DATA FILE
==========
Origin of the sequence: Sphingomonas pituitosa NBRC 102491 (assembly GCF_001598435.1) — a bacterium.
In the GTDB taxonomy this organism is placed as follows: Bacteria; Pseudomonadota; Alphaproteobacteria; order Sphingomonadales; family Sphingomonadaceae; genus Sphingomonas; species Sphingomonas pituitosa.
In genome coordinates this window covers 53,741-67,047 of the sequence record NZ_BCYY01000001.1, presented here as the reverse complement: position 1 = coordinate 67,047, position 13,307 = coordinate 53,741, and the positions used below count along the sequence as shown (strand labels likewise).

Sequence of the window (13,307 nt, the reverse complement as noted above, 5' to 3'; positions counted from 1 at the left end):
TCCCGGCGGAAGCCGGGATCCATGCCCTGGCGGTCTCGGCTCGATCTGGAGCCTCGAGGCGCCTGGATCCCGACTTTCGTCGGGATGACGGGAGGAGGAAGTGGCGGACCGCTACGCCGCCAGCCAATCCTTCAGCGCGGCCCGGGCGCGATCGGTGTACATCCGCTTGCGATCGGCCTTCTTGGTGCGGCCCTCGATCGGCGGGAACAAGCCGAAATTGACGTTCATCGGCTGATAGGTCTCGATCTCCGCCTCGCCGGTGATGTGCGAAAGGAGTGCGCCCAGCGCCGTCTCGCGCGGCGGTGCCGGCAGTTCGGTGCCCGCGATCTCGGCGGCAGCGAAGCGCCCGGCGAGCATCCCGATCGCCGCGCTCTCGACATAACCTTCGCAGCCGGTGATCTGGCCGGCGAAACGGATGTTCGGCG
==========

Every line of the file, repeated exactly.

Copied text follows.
Origin of the sequence: Sphingomonas pituitosa NBRC 102491 (assembly GCF_001598435.1) — a bacterium.
In the GTDB taxonomy this organism is placed as follows: Bacteria; Pseudomonadota; Alphaproteobacteria; order Sphingomonadales; family Sphingomonadaceae; genus Sphingomonas; species Sphingomonas pituitosa.
In genome coordinates this window covers 53,741-67,047 of the sequence record NZ_BCYY01000001.1, presented here as the reverse complement: position 1 = coordinate 67,047, position 13,307 = coordinate 53,741, and the positions used below count along the sequence as shown (strand labels likewise).

Sequence of the window (13,307 nt, the reverse complement as noted above, 5' to 3'; positions counted from 1 at the left end):
TCCCGGCGGAAGCCGGGATCCATGCCCTGGCGGTCTCGGCTCGATCTGGAGCCTCGAGGCGCCTGGATCCCGACTTTCGTCGGGATGACGGGAGGAGGAAGTGGCGGACCGCTACGCCGCCAGCCAATCCTTCAGCGCGGCCCGGGCGCGATCGGTGTACATCCGCTTGCGATCGGCCTTCTTGGTGCGGCCCTCGATCGGCGGGAACAAGCCGAAATTGACGTTCATCGGCTGATAGGTCTCGATCTCCGCCTCGCCGGTGATGTGCGAAAGGAGTGCGCCCAGCGCCGTCTCGCGCGGCGGTGCCGGCAGTTCGGTGCCCGCGATCTCGGCGGCAGCGAAGCGCCCGGCGAGCATCCCGATCGCCGCGCTCTCGACATAACCTTCGCAGCCGGTGATCTGGCCGGCGAAACGGATGTTCGGCG